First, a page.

Russian MPs have sent a letter of complaint to the country's internet censors and state 'consumer protection' agencies asserting that FIFA 17 may be in violation of Russia's 2013 gay propaganda law that claims the presence of positive
homosexual material in media will do harm to children's health and development.
In this case, it was games publisher EA giving out a free rainbow calcio kit that led to Communist MPs sending the letter. EA gave away the digital item in support of the Rainbow Laces campaign meant to combat homophobia, biphobia and transphobia
in the sport.
According to The Guardian , MP Valery Rashkin says the family-friendly-rated game needs to be investigated by the Federal Service for Supervision in the Sphere of Telecom, Information Technologies and Mass Communications to ensure it is in
compliance with the 2013 law.
Friday the 13th: The Game appears to be heading for the same censorship troubles as the movies series.
Co-creator of the game, Wes Keltner tweeted today that they met with the games raters of the ESRB and Friday the 13th: The Game is between an M (mature) and an AO (adults only).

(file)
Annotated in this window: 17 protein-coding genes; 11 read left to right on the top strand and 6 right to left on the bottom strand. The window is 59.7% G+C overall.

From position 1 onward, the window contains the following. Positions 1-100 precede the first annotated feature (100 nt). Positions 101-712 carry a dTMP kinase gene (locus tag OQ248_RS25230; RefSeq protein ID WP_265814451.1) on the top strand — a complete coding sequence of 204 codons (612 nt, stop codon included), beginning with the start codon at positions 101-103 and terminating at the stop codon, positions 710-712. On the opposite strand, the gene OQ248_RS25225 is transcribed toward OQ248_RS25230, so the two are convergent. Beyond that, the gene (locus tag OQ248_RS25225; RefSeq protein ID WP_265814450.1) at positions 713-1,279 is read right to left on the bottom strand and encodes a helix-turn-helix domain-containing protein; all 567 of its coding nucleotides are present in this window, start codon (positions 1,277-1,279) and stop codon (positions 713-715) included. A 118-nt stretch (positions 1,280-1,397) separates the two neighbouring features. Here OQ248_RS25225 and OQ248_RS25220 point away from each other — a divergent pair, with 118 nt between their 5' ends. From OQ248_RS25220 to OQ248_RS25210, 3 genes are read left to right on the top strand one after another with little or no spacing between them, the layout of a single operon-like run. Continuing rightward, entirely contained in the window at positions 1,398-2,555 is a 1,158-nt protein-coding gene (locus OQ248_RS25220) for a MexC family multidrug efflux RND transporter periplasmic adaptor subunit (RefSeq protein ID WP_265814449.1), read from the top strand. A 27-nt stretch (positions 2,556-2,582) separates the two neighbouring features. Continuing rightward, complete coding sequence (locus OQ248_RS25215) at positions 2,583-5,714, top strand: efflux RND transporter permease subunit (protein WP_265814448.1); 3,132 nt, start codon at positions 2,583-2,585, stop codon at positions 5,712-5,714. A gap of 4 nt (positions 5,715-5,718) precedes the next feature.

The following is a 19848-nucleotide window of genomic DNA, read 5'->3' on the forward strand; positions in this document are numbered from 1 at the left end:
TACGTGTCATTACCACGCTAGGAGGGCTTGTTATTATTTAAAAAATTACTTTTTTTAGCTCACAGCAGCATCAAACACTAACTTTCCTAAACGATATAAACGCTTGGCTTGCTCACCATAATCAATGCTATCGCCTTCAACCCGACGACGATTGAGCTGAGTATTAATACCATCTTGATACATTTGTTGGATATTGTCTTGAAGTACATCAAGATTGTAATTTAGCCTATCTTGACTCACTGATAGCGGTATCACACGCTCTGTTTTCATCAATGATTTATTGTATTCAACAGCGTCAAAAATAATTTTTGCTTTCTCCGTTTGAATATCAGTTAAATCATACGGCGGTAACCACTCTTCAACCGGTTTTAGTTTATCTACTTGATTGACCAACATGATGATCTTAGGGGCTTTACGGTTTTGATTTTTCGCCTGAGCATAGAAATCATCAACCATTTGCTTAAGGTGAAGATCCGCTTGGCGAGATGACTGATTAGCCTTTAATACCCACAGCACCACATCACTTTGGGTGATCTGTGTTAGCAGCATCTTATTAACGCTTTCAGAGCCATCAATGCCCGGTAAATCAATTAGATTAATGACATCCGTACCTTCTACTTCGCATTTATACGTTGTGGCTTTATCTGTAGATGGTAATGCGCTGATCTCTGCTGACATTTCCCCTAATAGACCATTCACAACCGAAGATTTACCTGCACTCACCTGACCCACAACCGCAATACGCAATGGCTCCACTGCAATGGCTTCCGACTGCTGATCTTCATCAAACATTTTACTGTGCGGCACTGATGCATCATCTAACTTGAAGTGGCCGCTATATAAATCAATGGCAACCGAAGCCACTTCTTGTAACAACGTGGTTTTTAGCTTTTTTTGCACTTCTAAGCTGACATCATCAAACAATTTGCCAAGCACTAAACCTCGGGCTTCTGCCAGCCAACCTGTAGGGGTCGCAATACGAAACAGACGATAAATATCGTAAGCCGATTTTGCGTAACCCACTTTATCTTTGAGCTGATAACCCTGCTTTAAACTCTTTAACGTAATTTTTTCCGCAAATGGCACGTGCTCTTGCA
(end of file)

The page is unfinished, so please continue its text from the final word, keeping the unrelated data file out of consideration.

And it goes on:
When talking with GameRevolution, Keltner said he couldn't comment on the ESRB's exact reasons going into the game's potential ratings, but many are speculating it has to do with the game's reported inclusion of nudity. Of course, what's an entry
in the Friday the 13th series without at least a naked shower scene.
Keltner told GameRevolution that there is no way they would consider releasing the game with an AO rating, as it would prevent them from releasing on consoles. Many stores also don't carry AO-rated games so it would severely impact their sales.
So just like a large number of the movies series, the game makers will just have to put up with censor cuts.
China has proposed new restrictions for online gaming companies to implement. Major tech companies with significant presence in the region could have to undergo substantial operational changes, reports Dow Jones Business News.
The draft rules posted online by the Chinese government on Sept. 30, would require online-game operators to lock out users under the age of 18 between the hours of midnight and 8 a.m. The rules will apply to all smart devices.
The regulation is vague as to whether companies would have to use Beijing-approved software. The country says it will support the development of web-filtering software to keep children safe online and will determine whether preexisting products
comply with the new requirements.
Along with the internet curfew would be a requirement for a number of websites to post warnings for content unsuitable for minors.